The author's writing often slips into cliché, with well-worn similes ruining moments that are supposed to be beautiful or emotional. Without fail, when a cliché is trotted out, the narrator apologies for it, explaining that "it can't be explained in words." This meta-storytelling device took me out of the story over and over and felt like the crutch of an under-confident writer.

    And is it just me, or is the basic premise of this book awfully similar to Harry Potter? Orphaned boy goes to special school for magic, nearly falls in love a few times, becomes an accidental hero on his way to kill A Seriously Bad Guy? I suppose Harry Potter isn't unique either. The main difference is that I enjoyed Harry Potter much more.


    What was your reaction to the ending? (No spoilers please!)

    I was disappointed. The first 3/4 of the book are pointed in one direction, but near the end, we are carried on a "side quest" that felt like a distraction from the larger narrative. There is no resolution at the end of the book; it's merely a gaping door left open for the next book in the series.


    Which character – as performed by Nick Podehl – was your favorite?

    While his voice isn't particularly deep or resonant, Nick Podehl's range of accents is incredible. I especially enjoyed his take on Master Kilvin, a character who feels larger than life with a voice to match.


    Could you see The Name of the Wind being made into a movie or a TV series? Who should the stars be?

    Yes, in fact, it's apparently being developed into a TV or mini-series.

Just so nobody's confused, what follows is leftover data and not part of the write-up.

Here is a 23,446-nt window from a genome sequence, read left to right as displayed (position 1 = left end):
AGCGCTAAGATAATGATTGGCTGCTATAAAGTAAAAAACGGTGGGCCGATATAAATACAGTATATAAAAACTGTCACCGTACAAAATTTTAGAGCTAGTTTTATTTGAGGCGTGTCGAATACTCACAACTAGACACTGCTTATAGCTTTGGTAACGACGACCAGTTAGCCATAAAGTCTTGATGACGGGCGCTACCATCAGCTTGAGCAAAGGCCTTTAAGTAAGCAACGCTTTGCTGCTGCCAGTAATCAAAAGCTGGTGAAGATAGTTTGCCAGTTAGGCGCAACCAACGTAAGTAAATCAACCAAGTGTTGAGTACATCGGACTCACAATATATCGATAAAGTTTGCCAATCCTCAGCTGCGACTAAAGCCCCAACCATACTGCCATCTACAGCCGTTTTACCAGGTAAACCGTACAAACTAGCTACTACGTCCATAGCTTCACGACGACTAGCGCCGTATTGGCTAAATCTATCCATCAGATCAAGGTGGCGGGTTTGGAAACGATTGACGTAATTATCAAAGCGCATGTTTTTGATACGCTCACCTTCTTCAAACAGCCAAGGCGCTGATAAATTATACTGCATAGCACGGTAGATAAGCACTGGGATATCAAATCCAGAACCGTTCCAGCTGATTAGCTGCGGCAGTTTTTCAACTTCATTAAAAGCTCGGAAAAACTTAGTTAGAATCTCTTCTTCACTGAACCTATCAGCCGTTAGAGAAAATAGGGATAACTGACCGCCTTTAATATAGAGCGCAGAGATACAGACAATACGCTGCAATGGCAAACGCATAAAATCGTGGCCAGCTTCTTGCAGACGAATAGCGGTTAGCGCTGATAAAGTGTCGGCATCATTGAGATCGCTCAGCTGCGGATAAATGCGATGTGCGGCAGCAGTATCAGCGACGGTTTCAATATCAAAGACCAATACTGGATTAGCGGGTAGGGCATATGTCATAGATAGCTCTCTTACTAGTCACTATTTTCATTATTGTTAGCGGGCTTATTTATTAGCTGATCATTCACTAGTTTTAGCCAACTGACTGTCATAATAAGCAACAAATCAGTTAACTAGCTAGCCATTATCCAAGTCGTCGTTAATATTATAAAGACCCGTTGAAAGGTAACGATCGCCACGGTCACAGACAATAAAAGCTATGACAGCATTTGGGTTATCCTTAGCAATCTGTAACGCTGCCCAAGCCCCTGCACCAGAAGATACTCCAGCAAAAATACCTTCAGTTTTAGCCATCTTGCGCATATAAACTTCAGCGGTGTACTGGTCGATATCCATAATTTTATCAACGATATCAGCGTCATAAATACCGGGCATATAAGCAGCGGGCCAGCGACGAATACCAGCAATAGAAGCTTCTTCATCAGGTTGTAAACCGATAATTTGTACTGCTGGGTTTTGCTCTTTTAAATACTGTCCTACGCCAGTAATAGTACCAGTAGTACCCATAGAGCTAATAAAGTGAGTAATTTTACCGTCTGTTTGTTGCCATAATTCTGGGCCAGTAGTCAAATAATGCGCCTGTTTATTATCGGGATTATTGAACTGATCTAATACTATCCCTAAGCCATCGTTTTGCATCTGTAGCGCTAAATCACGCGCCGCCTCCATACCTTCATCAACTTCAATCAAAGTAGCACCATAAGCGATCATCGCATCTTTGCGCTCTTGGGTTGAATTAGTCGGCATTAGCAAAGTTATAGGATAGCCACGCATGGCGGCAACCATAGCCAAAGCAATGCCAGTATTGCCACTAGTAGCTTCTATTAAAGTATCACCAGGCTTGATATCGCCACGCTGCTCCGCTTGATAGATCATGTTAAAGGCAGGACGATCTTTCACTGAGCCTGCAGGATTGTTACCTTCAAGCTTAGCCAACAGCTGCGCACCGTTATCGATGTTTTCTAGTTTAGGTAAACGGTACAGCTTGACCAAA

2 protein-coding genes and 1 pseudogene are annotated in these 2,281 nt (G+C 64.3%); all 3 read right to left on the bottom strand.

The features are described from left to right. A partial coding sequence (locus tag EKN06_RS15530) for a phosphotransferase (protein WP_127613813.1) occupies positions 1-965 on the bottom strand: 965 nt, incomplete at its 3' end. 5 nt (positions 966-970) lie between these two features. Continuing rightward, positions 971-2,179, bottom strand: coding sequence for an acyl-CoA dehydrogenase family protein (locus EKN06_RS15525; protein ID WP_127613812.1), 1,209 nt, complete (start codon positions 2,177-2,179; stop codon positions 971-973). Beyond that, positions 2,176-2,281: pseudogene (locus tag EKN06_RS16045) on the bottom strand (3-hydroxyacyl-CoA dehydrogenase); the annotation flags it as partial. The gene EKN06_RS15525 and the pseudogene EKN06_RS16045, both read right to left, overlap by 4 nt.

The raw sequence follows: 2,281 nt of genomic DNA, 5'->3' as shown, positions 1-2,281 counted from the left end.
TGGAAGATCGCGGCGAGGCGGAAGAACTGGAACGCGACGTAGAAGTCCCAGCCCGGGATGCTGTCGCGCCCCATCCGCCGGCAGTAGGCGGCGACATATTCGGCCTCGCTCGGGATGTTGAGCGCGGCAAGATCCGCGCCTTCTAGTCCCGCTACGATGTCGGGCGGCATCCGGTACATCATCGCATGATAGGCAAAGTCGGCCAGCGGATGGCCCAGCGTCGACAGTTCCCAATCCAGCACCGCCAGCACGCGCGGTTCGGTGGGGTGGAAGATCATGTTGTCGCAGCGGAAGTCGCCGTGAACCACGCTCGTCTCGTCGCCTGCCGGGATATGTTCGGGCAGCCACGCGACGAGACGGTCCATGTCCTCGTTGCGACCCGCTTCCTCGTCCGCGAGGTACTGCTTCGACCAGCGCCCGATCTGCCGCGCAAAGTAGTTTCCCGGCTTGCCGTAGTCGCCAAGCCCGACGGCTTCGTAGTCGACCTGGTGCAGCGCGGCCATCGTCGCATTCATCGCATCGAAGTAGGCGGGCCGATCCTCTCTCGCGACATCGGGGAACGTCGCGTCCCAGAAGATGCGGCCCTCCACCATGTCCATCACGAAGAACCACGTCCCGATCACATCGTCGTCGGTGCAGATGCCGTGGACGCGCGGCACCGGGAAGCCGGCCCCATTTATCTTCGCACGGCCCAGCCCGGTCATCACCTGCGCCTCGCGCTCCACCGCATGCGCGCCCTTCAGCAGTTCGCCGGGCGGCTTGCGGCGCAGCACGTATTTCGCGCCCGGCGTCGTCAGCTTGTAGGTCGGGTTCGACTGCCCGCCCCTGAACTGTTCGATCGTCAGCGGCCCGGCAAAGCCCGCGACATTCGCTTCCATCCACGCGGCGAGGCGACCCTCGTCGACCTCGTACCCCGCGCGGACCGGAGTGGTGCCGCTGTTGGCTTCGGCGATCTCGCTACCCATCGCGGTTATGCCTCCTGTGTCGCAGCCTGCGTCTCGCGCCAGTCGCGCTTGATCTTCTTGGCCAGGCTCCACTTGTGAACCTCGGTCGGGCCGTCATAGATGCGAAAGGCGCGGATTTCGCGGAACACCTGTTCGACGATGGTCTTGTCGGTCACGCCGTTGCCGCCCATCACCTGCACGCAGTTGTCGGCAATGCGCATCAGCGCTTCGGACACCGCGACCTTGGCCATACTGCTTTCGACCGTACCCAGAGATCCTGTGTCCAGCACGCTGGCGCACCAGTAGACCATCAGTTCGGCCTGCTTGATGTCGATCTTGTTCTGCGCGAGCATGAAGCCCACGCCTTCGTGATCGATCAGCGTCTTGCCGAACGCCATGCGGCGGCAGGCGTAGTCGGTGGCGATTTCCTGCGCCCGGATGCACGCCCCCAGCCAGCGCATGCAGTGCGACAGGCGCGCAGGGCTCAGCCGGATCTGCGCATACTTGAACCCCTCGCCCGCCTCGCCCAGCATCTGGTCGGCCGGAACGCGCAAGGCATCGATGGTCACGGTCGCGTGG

Any additional comments?

    My review is perhaps overly critical. It's a fun enough book if you want to feel like you're journeying to an alternate universe. The world of the book is excellently realized, with one of the most imaginative systems for explaining magic that I've encountered in fantasy. And many of the characters feel vividly imagined, with lives that seem to stretch beyond the covers of the book.

    2 of 2 people found this review helpful
  •  
    Eric Deming Huntsville, tx, United States 05-14-13
    Eric Deming Huntsville, tx, United States 05-14-13 Member Since 2015
    HELPFUL VOTES
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    "Godd Overall, but with Minor Complaints"

    First, I want to point out the irony of a book named "Day 1" where the main character is speaking his life story in real time, actually takes more than 24 hours to read without stopping for a second. (not a complaint, just a funny thought)

    Second, If the main character was good at 2 things, I would believe that he could be that awesome at those 2 things. I would love a story about an actor/musician in epic fantasy. However, Kvoth is Actually, no joke, the BEST at EVERYTHING he ever tries. Not that he learns fast, but he becomes smarter than his teachers at their own subject within a week. He almost invents the Dewey Decimal System from scratch without even thinking about it.

    Third, Kvoth spends an ENTIRE CHAPTER complaining that his love interest is too beautiful to describe. Then she doesn't show up for 2 more chapters. Then, when she does show up, he stops the narrative again for like 20 minutes describing her. Dude, I understand that YOU loved her, but come on. You are wasting my time. GRRM describing every meal ever eaten is more interesting than that!

    I actually Loved the book as a whole. Those where my main complaints with the book.

    2 of 2 people found this review helpful